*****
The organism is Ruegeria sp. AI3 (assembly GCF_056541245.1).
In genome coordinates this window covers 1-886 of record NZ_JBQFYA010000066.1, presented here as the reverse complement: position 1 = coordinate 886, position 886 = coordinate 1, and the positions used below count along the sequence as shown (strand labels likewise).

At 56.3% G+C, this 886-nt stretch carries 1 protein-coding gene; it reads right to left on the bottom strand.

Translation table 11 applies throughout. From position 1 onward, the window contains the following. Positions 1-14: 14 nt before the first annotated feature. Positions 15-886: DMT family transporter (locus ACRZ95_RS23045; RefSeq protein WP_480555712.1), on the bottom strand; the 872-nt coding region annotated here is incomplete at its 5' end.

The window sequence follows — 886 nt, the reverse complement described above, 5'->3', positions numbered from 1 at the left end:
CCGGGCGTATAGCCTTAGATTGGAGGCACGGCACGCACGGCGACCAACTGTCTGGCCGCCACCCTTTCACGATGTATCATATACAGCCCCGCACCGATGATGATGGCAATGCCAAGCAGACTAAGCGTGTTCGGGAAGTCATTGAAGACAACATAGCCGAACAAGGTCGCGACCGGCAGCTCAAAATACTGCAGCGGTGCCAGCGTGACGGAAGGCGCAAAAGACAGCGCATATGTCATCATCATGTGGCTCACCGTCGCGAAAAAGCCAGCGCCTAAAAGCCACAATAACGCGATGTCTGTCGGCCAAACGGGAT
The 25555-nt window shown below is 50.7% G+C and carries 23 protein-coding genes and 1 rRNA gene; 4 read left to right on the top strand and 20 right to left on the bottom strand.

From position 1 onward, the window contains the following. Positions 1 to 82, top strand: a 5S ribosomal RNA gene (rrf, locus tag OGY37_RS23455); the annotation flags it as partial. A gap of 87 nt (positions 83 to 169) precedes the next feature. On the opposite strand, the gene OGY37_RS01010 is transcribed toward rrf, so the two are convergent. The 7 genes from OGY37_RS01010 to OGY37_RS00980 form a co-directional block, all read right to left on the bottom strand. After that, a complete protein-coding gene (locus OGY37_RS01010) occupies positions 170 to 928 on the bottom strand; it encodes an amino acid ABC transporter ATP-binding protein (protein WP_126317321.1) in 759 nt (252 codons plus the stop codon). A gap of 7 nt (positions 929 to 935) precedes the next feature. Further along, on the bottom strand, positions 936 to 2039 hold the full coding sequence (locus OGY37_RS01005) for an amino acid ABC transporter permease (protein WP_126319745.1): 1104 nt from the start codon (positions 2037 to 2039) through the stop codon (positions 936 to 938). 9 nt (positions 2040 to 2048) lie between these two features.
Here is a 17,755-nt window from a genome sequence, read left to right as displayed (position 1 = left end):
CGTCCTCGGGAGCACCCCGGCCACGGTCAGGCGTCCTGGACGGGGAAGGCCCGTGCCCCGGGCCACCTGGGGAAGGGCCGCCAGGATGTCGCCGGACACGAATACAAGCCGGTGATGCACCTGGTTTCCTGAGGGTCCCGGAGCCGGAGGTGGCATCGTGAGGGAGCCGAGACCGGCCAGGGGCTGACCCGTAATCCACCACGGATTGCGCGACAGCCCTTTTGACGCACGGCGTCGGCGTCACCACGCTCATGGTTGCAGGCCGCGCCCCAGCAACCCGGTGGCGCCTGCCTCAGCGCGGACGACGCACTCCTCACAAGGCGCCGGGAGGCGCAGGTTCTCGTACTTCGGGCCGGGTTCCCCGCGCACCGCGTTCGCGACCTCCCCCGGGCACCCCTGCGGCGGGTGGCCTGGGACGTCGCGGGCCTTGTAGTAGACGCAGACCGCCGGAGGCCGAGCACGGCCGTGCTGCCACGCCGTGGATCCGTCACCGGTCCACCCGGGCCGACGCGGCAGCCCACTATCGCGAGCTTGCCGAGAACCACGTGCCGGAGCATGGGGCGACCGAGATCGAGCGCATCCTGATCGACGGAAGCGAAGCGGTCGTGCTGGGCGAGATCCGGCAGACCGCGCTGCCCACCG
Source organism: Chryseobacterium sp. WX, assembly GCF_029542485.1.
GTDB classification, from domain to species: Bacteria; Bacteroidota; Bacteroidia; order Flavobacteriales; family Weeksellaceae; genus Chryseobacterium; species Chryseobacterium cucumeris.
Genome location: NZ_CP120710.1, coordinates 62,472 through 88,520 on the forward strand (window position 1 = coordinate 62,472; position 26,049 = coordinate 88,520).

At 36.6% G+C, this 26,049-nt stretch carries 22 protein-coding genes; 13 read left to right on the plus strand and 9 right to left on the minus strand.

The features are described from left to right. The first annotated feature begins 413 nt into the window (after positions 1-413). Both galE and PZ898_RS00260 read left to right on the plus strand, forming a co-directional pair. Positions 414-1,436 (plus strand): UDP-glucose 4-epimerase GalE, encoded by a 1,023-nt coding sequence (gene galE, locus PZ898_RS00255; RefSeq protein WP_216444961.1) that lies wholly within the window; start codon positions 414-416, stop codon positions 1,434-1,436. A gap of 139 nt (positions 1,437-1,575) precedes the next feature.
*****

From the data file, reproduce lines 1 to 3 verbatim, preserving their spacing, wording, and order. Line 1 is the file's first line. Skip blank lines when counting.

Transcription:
The organism is Ruegeria sp. AI3 (assembly GCF_056541245.1).
In genome coordinates this window covers 1-886 of record NZ_JBQFYA010000066.1, presented here as the reverse complement: position 1 = coordinate 886, position 886 = coordinate 1, and the positions used below count along the sequence as shown (strand labels likewise).

At 56.3% G+C, this 886-nt stretch carries 1 protein-coding gene; it reads right to left on the bottom strand.